“911 – We’re Dispatching a Researcher, Social Worker and Nurse to Your Location” – Don’t Laugh…What Once Was a Joke is Now a Shocking Reality


DURHAM, NORTH CAROLINA — In a brilliant move on June 21st, the Durham City Council has approved $2.8 million in the 2021-2022 budget for a newly created Community Safety Department. Funding for five of the fifteen positions was taken from the Durham Police Department, an agency that is already understaffed, overworked, and overwhelmed.

Along with Raleigh and Chapel Hill, Durham is one of the points of the Research Triangle Park, the largest research park in the country.  The RTP is known worldwide for cutting edge technology, pharmaceutical development, and innovative medical treatments.

Unfortunately, Durham has another claim to fame. The violent crime rate is 7.35 per 1,000 residents, twice that of the State of North Carolina as a whole. It is rated in the bottom five percent of safest cities in the United States. And it’s getting worse.

For months, calls to Durham’s 911 center have not received priority handling. The chronically understaffed 911 center has been putting callers on hold, rolling them to non-emergency lines which don’t have location information, and even routing nearly ten percent of Durham’s 911 calls to the City of Raleigh / Wake County, nearly 30 miles away.  This practice has delayed responses to some 911 calls, including fires and medical emergencies, by nearly fifteen minutes in some cases.

The new Community Safety Department will be staffed by researchers, social workers and a nurse, all of which will be unarmed. They are expected to begin responding this fall to “non-violent” 911 calls such as alarm system activations, traffic accidents and mental health situations.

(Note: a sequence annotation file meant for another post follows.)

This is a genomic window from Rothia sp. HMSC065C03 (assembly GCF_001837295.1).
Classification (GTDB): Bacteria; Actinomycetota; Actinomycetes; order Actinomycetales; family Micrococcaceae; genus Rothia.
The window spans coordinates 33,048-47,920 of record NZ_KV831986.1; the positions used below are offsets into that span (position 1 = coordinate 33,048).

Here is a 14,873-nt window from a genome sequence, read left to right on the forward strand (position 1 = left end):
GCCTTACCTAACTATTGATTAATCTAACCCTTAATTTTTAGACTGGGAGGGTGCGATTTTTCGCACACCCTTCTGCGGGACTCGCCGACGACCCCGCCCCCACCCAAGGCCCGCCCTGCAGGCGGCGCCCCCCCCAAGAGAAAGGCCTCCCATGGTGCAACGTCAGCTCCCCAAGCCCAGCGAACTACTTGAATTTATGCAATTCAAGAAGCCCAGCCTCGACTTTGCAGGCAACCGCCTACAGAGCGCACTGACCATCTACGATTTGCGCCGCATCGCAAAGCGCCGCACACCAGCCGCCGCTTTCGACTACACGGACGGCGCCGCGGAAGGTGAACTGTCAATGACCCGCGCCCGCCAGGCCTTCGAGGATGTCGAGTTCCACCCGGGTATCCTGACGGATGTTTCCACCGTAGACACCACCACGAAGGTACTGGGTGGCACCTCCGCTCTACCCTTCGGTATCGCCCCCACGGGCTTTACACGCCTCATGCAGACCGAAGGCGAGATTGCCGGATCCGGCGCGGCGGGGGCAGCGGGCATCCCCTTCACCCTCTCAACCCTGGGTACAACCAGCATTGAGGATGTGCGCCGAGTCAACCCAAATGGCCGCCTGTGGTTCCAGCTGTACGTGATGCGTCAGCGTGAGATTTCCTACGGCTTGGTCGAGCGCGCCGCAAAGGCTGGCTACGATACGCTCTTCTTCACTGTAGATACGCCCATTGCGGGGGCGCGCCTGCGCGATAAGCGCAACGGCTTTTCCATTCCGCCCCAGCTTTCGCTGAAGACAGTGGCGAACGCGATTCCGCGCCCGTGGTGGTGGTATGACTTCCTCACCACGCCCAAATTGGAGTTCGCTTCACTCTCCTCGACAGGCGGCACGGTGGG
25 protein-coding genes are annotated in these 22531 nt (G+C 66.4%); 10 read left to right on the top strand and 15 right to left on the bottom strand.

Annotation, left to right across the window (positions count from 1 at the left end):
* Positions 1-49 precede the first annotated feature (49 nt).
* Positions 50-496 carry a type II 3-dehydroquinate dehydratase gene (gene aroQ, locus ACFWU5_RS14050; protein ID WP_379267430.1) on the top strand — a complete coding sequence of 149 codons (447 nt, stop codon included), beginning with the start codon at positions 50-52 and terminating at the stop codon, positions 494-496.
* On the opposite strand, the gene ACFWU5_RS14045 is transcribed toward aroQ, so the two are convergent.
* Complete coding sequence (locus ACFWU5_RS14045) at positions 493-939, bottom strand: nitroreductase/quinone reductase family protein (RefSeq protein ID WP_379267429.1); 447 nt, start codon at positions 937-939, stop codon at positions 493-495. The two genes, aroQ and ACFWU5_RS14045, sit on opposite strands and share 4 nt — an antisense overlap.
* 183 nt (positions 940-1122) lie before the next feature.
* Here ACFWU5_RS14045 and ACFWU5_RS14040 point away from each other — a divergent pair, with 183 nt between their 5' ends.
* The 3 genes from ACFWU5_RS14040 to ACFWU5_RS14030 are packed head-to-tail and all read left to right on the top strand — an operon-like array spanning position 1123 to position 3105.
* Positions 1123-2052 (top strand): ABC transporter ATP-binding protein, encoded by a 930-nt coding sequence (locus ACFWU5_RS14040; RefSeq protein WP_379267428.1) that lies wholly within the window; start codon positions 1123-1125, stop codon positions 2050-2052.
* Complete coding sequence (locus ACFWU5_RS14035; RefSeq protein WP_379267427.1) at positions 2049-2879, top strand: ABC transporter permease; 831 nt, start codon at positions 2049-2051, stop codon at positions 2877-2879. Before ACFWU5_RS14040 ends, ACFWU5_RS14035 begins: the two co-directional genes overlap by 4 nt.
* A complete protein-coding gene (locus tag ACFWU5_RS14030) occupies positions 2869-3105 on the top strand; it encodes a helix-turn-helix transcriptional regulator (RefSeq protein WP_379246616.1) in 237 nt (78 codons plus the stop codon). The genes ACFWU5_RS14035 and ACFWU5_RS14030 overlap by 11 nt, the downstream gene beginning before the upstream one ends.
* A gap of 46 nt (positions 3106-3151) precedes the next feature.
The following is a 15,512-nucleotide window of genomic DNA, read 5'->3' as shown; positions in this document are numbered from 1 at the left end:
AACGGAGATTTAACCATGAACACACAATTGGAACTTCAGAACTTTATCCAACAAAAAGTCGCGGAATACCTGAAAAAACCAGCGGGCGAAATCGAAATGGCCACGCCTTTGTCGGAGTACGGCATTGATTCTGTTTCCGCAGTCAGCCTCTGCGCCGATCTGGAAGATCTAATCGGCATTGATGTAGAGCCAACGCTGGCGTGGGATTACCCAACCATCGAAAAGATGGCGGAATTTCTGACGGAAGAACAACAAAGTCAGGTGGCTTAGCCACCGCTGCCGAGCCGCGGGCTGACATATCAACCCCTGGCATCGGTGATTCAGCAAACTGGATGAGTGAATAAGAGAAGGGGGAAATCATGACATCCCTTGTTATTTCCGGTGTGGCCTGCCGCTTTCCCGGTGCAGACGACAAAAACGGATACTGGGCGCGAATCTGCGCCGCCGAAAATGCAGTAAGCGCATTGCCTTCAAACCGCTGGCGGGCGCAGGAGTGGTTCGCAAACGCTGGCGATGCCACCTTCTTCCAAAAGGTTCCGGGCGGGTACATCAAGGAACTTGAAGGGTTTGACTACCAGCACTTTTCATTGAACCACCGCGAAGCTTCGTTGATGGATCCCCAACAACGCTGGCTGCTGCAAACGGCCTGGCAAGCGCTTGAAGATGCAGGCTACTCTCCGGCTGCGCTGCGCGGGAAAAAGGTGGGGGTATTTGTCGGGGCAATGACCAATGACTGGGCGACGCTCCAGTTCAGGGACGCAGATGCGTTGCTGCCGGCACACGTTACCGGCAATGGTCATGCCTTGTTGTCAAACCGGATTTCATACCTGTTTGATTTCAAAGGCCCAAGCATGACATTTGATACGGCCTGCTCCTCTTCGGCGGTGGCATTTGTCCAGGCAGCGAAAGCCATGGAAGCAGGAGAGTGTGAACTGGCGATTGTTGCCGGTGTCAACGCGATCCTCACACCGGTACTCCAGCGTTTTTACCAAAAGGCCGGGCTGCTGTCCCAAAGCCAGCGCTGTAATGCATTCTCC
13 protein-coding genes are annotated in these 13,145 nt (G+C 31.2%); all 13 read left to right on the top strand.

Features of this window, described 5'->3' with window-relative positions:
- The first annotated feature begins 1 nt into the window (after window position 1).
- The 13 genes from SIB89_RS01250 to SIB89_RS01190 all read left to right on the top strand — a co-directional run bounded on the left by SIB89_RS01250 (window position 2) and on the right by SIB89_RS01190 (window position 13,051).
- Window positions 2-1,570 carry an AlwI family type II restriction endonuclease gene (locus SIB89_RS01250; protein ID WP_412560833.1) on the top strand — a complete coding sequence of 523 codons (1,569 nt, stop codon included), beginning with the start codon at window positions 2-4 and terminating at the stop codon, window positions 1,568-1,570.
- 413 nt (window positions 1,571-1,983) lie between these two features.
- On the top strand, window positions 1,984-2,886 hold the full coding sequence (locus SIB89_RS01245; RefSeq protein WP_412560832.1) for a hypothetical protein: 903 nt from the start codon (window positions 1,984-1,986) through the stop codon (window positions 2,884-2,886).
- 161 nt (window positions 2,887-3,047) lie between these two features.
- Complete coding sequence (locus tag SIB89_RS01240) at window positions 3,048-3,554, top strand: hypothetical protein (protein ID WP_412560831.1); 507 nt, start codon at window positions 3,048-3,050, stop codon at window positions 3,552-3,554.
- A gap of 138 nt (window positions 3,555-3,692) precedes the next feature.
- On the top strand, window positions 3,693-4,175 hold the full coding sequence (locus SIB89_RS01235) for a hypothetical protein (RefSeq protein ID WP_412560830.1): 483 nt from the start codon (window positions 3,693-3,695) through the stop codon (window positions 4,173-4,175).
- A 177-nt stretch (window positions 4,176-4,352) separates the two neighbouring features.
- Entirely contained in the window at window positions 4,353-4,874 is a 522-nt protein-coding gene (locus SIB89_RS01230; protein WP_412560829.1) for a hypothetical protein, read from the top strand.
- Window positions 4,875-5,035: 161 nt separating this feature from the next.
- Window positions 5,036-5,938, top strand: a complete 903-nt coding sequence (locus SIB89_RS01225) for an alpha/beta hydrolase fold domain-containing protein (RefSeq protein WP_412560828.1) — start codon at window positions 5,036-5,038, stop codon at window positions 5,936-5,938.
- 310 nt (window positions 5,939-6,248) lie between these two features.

In 2019, Durham had a total of 793 violent crimes – in 2020, it rose to 932. As of June 5th, the number is at 885, on track for an annual total over 2,000 if the current trend continues…and the City Council in one of America’s most dangerous cities responds by defunding their police department, taking officers off the streets, and sending unarmed responders to incident scenes in their place.  

We all know that a security alarm activation, traffic accident scene or incident involving someone in a mental health crisis could never turn violent, right?  Wrong…dead wrong! There have been many cases where police officers have been wounded or killed by burglars, people involved in car crashes, and individuals suffering from mental health crises.

In 2020, protestors across the country began demanding the defunding of police departments, even as crime surged in nearly every major city. Now, in 2021, as politicians bow to those demands, it is more important than ever for law-abiding citizens to take full responsibility for protecting themselves and their families from the criminal elements that are becoming more prevalent in our society.

2020 was a record-setting year for legal firearm purchases, with most first-time purchasers being black and/or female. Millions of Americans are realizing that they can no longer depend on government to protect them and their families, and they are taking personal responsibility for their own safety and well-being.


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About the Author

Edgar Lee is a contributor for Concealed Nation. After spending 20 years in the fire service, he is currently in his second career as a business and technology manager, and he and his wife are successful small business owners.

Outside of work his interests include camping, hiking, fishing, metal detecting, home improvement projects and motorcycling. He also enjoys reading biographies and auto biographies, military history, and writing about modern-day personal safety and security. He has visited much of the continental US, but still considers his home state of North Carolina as his favorite.

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